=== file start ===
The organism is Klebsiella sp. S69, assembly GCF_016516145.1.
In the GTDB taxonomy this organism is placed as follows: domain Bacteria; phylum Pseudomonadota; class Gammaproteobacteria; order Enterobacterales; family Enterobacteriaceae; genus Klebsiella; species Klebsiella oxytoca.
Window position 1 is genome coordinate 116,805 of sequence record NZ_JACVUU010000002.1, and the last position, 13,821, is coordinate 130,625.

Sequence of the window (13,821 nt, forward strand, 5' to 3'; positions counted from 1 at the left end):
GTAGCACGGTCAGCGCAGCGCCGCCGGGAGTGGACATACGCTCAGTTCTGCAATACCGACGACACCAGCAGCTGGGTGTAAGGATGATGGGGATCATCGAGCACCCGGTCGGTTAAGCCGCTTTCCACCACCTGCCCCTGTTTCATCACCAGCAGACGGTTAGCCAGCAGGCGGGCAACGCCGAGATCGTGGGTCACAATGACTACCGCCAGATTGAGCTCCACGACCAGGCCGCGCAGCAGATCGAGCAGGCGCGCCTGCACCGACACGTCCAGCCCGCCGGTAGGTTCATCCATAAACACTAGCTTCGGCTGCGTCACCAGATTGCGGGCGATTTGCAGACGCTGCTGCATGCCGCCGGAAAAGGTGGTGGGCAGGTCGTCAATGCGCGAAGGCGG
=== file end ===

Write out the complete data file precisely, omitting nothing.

The organism is Klebsiella sp. S69, assembly GCF_016516145.1.
In the GTDB taxonomy this organism is placed as follows: domain Bacteria; phylum Pseudomonadota; class Gammaproteobacteria; order Enterobacterales; family Enterobacteriaceae; genus Klebsiella; species Klebsiella oxytoca.
Window position 1 is genome coordinate 116,805 of sequence record NZ_JACVUU010000002.1, and the last position, 13,821, is coordinate 130,625.

Sequence of the window (13,821 nt, forward strand, 5' to 3'; positions counted from 1 at the left end):
GTAGCACGGTCAGCGCAGCGCCGCCGGGAGTGGACATACGCTCAGTTCTGCAATACCGACGACACCAGCAGCTGGGTGTAAGGATGATGGGGATCATCGAGCACCCGGTCGGTTAAGCCGCTTTCCACCACCTGCCCCTGTTTCATCACCAGCAGACGGTTAGCCAGCAGGCGGGCAACGCCGAGATCGTGGGTCACAATGACTACCGCCAGATTGAGCTCCACGACCAGGCCGCGCAGCAGATCGAGCAGGCGCGCCTGCACCGACACGTCCAGCCCGCCGGTAGGTTCATCCATAAACACTAGCTTCGGCTGCGTCACCAGATTGCGGGCGATTTGCAGACGCTGCTGCATGCCGCCGGAAAAGGTGGTGGGCAGGTCGTCAATGCGCGAAGGCGG